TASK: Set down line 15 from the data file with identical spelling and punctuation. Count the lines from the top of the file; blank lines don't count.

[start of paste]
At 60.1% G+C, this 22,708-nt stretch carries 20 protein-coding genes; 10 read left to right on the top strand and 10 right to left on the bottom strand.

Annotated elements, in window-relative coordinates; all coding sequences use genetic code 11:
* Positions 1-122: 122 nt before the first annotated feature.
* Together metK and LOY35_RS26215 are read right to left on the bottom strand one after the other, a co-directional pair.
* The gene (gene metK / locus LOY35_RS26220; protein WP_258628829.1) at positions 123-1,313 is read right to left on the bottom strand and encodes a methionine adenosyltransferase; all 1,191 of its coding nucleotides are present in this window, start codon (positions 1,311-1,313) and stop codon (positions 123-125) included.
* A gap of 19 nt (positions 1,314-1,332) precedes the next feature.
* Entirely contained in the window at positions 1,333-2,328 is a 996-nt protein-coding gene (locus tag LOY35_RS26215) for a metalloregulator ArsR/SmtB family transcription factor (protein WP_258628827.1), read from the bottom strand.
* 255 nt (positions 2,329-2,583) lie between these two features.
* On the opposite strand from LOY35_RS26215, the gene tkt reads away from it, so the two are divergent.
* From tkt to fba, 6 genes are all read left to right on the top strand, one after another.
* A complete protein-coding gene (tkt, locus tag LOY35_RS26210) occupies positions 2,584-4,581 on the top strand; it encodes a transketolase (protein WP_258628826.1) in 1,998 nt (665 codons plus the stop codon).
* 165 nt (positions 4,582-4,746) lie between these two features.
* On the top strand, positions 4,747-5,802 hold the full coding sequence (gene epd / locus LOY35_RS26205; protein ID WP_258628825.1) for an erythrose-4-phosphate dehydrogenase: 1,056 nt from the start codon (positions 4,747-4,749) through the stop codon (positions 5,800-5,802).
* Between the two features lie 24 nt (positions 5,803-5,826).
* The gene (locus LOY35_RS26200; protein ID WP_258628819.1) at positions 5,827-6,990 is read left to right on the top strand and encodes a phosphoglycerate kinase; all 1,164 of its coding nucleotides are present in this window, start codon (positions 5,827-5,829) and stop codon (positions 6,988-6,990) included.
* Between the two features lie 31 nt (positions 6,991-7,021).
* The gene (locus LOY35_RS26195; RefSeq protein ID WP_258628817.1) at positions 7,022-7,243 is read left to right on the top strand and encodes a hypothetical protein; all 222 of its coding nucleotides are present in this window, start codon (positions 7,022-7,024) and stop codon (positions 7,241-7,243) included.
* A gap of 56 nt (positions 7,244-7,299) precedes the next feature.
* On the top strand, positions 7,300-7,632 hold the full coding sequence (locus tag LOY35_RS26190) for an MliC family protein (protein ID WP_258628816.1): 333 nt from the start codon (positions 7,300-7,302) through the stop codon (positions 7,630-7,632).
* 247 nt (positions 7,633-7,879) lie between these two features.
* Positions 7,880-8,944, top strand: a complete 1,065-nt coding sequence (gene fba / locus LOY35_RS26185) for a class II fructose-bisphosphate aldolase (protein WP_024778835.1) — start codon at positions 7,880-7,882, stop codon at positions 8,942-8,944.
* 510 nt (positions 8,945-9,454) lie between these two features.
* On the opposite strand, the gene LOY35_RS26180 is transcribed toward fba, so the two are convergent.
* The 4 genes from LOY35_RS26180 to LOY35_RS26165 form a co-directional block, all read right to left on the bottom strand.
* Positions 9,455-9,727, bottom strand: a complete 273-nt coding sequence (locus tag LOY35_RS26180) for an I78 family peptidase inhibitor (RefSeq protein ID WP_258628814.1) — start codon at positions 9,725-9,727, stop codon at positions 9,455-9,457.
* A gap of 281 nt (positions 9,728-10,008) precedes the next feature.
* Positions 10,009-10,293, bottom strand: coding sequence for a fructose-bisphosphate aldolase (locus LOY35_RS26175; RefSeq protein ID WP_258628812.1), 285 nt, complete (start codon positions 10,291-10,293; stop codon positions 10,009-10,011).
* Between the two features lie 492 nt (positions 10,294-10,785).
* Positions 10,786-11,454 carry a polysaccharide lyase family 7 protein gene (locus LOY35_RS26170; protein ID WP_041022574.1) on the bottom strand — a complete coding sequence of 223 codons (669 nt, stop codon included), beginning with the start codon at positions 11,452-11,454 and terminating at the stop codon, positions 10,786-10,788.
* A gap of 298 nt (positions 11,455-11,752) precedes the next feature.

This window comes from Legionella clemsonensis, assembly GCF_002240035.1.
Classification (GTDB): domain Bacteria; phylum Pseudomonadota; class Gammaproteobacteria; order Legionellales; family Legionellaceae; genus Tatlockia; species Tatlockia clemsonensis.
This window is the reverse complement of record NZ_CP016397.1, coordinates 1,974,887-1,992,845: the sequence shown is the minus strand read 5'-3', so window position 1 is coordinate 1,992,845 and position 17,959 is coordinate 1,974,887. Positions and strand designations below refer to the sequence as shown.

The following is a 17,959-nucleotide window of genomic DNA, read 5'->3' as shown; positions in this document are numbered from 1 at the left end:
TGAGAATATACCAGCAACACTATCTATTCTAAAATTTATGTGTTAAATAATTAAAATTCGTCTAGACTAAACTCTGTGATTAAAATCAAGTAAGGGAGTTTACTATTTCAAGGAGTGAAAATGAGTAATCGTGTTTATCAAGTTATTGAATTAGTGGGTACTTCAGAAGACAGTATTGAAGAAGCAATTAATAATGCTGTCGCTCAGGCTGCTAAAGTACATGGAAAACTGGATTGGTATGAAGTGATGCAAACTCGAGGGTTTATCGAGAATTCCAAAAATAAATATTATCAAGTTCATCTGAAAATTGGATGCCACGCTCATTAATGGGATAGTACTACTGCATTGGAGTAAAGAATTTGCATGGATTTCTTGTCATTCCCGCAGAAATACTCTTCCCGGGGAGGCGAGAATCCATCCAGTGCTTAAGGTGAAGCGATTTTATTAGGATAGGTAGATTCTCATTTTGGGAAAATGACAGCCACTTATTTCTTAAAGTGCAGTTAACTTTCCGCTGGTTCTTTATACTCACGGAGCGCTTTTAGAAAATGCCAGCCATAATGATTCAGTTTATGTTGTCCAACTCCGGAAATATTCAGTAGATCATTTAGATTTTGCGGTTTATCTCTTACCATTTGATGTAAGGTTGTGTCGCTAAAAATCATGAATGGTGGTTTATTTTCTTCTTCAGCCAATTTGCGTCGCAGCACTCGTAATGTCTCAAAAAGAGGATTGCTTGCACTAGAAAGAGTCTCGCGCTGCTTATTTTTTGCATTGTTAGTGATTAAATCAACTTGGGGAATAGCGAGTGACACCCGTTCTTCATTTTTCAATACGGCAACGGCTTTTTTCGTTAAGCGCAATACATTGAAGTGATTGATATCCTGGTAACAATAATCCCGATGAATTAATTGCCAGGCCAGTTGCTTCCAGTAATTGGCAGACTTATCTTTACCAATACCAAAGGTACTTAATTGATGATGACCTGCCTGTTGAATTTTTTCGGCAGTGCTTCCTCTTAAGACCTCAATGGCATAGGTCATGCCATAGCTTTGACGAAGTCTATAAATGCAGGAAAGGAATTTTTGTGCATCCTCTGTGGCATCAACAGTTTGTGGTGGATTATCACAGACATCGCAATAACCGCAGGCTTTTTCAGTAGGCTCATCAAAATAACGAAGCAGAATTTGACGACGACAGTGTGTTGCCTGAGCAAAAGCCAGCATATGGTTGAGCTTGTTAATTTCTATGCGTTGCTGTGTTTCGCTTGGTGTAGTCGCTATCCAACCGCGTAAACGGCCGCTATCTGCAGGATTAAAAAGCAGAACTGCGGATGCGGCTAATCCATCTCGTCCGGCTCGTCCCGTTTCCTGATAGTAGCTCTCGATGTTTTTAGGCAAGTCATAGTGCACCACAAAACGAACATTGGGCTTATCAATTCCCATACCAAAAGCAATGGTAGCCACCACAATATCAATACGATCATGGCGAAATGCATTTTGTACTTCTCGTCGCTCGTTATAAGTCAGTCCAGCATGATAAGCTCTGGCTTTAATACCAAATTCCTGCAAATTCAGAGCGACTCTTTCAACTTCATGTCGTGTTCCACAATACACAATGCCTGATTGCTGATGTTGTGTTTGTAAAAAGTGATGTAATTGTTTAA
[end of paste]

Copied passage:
* The gene (locus LOY35_RS26200; protein ID WP_258628819.1) at positions 5,827-6,990 is read left to right on the top strand and encodes a phosphoglycerate kinase; all 1,164 of its coding nucleotides are present in this window, start codon (positions 5,827-5,829) and stop codon (positions 6,988-6,990) included.